Boss Criticizes Bartender For Drinking During His Day Off, Changes His Tone Immediately When They Quit
We’d all like to believe that we have some say at work. That we and our employers are essentially in a partnership, working together for mutual benefit. Equally, we’d also like to think that life is fair and virtue is rewarded. But that’s often not the case.
Recently, one business owner who thinks they can walk over their employees texted their bartender at 3 AM, saying the guy had to come in on their day off. In the morning. After a couple of hours. Luckily, the bartender stood up for themselves and put the toxic boss in their place.
Somehow, screenshots of their exchange have made it to the internet, and we managed to get a hold of them.
Of course, it’s easier to assume such a strong position when you have a safety net but let this conversation serve as a reminder to all abusive managers that you are only as good as your team is. And if you treat them like trash, it’s only a matter of time before your actions backfire against you.
Image credits: piqsels (not the actual photo)
Insurance lawyer and legal writer Jeffrey Johnson highlighted that employment in the United States is “employment at will” and the most dramatic consequence of that (with very few exceptions) is that an employer may fire an employee at any time, for any reason.
“Regardless of your usual schedule, when you work is 100% up to the employer,” Johnson wrote. “The employer can require you to come in early, to stay late, or to work on what is supposed to be your day off. If you don’t work when your employer says you must, you may be terminated. Worse, you could be terminated ‘for cause.'”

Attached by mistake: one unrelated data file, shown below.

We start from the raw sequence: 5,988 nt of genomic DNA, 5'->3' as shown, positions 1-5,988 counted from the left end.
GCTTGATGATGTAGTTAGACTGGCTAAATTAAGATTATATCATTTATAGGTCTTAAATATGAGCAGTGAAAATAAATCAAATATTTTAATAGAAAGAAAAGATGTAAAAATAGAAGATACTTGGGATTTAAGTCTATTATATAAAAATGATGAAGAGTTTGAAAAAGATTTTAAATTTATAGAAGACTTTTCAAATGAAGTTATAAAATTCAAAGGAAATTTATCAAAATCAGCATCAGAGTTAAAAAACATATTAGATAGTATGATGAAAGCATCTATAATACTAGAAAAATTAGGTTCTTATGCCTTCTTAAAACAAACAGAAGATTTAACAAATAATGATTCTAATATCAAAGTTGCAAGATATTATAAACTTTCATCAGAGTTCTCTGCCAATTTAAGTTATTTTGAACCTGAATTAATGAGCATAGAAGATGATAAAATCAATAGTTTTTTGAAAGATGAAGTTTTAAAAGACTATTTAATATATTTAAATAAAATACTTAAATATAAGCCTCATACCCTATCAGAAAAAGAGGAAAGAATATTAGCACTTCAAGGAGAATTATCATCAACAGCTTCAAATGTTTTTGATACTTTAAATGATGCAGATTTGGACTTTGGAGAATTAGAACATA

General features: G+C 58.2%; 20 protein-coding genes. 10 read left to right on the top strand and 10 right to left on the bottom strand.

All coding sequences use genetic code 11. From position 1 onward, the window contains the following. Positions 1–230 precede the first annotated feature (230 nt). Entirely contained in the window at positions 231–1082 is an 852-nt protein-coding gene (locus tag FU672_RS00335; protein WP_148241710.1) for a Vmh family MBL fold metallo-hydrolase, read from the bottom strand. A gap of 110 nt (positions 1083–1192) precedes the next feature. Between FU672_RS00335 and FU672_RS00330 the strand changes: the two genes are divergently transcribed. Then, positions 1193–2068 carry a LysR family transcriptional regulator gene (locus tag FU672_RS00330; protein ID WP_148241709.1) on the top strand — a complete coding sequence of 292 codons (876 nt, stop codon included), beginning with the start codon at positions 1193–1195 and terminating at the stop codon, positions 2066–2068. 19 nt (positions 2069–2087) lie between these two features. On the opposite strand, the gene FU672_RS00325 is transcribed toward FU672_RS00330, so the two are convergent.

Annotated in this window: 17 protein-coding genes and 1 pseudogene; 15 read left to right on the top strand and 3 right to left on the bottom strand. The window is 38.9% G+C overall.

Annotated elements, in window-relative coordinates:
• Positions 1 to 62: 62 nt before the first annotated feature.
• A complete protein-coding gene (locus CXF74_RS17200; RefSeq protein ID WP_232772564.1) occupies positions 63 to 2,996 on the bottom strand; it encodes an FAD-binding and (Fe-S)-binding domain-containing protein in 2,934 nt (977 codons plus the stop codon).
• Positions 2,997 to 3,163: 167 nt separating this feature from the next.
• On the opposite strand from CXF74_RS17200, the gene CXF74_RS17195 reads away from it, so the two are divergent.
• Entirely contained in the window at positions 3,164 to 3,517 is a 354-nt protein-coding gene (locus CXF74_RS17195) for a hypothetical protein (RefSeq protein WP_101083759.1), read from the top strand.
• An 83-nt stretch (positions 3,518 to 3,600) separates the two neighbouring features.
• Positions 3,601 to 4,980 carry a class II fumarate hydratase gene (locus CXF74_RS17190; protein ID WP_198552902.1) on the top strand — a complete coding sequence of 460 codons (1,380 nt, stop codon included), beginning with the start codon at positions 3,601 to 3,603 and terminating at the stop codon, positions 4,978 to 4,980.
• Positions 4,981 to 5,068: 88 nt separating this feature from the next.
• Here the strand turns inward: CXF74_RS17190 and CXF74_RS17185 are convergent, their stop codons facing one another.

A for-cause termination means that the employee has done something other than just generally mediocre or even poor performance, which is considered a good cause for termination.
“More dramatic examples include theft or assault at work or stealing, but less dramatic examples include insubordination and violating your manager’s instructions,” Johnson explained. “Refusing to work when your employer tells you (including working on your day off) would be both insubordination and violating employer instructions, and so would potentially constitute good cause for termination. The fallout from your refusal is that if your employer chose to treat this as a for-cause termination, you would not be eligible for unemployment benefits. For-cause termination deprives you of unemployment.”
However, if you have an actual written employment contract stating your days off, that’s different: a contract is binding on both employer and employee and is enforceable against both. In this case, your employer cannot make you work on a day contractually guaranteed to be your day off.
We don’t know for certain whether or not there was such a contract in this situation but judging from the end of the chat, something tells me there was. Either way, that’s not how you manage your staff.